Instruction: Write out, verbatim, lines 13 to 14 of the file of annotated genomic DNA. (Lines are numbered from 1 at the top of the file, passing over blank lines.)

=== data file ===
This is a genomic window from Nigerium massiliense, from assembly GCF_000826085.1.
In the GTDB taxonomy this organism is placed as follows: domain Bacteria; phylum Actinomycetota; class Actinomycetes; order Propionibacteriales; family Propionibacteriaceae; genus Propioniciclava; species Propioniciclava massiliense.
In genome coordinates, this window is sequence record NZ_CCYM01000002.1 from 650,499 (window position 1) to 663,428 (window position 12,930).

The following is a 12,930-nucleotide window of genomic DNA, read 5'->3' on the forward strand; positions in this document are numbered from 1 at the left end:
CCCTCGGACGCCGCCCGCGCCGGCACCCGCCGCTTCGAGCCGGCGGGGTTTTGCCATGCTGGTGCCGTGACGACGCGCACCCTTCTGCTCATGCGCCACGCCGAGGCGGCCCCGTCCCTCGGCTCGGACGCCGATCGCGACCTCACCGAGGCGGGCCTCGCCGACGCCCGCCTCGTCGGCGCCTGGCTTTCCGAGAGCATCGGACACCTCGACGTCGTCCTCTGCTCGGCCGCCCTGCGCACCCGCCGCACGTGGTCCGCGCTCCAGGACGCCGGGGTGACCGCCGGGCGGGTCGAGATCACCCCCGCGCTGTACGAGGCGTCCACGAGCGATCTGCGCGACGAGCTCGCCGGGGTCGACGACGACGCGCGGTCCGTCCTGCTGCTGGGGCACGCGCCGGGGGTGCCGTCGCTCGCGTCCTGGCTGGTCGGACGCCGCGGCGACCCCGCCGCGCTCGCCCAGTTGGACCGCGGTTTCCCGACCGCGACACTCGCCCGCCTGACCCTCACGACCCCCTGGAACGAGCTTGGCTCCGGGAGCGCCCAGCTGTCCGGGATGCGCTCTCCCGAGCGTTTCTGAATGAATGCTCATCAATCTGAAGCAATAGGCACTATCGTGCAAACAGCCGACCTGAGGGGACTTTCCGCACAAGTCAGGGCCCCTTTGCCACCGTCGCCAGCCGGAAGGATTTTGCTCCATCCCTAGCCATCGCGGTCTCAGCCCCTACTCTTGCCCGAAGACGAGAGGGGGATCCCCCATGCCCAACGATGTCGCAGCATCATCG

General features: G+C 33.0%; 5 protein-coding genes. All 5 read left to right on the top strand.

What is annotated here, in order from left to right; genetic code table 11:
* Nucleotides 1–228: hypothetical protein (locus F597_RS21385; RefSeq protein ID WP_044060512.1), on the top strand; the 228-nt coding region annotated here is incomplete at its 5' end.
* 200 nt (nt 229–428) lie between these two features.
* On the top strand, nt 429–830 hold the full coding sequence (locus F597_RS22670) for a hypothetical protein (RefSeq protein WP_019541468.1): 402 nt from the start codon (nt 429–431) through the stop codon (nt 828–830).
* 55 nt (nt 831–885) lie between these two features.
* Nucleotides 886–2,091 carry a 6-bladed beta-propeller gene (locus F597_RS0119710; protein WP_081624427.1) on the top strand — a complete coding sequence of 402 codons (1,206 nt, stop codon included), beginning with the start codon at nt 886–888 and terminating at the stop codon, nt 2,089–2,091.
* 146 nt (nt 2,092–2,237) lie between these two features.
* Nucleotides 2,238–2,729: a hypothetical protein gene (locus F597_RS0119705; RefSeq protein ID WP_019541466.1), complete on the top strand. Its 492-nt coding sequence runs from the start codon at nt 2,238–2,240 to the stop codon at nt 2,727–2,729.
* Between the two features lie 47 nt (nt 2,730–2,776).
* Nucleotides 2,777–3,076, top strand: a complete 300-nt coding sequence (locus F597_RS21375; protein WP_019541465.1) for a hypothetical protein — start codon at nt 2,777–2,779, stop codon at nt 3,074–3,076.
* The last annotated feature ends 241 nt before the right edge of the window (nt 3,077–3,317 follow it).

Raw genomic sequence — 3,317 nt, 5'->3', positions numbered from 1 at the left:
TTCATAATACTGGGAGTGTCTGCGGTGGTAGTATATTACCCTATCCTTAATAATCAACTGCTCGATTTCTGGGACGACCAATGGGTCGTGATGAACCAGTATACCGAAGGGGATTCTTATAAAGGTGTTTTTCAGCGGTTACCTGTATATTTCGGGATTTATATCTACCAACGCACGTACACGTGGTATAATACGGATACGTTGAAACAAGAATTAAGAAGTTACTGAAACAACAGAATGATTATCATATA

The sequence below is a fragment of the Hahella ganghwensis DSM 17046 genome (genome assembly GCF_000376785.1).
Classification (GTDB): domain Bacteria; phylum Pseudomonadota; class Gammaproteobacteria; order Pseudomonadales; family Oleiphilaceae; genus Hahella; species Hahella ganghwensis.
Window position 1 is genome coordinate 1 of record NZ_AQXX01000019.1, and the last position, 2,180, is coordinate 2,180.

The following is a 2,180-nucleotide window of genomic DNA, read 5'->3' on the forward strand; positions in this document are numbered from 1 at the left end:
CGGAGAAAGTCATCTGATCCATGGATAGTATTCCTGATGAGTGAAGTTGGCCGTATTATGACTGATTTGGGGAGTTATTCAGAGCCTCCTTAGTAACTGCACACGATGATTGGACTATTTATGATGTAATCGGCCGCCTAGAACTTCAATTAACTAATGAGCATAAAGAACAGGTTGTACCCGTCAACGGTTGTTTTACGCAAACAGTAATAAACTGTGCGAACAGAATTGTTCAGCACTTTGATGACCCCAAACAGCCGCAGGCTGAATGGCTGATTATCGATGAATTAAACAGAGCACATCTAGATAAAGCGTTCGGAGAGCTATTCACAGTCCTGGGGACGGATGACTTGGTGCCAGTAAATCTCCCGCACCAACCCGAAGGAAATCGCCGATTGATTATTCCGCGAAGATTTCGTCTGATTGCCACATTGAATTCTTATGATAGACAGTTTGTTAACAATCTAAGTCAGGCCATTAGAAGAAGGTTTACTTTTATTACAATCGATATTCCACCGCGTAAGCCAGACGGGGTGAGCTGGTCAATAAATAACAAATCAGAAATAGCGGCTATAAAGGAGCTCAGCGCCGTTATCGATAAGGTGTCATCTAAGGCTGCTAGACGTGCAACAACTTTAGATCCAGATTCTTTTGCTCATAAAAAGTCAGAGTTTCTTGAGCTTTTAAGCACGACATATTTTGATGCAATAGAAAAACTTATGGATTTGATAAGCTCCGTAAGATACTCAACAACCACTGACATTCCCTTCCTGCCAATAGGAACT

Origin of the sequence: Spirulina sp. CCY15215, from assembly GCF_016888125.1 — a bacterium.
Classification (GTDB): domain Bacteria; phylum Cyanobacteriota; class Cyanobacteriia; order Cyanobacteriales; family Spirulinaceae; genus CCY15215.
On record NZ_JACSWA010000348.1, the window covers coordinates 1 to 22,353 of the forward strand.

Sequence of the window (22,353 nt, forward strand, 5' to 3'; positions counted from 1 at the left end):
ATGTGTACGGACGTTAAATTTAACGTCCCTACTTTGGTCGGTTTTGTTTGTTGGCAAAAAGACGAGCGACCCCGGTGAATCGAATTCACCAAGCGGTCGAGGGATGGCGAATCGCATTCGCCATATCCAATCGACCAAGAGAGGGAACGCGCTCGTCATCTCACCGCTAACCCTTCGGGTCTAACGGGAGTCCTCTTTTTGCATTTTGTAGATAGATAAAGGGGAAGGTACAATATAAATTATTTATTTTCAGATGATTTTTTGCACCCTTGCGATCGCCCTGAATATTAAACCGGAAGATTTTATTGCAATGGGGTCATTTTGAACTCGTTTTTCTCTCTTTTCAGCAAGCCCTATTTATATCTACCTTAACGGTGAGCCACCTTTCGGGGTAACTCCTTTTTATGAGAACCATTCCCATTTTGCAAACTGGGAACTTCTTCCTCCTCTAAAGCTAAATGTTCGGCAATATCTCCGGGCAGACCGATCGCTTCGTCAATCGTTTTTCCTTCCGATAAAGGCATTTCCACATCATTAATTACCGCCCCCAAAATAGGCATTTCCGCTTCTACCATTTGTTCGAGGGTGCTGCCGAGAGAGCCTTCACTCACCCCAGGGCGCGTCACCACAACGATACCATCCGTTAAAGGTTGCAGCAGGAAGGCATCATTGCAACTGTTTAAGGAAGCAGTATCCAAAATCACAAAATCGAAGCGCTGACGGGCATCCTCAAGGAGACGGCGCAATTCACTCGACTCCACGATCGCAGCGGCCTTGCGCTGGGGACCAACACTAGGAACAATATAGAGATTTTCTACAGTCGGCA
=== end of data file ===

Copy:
* 146 nt (nt 2,092–2,237) lie between these two features.
* Nucleotides 2,238–2,729: a hypothetical protein gene (locus F597_RS0119705; RefSeq protein ID WP_019541466.1), complete on the top strand. Its 492-nt coding sequence runs from the start codon at nt 2,238–2,240 to the stop codon at nt 2,727–2,729.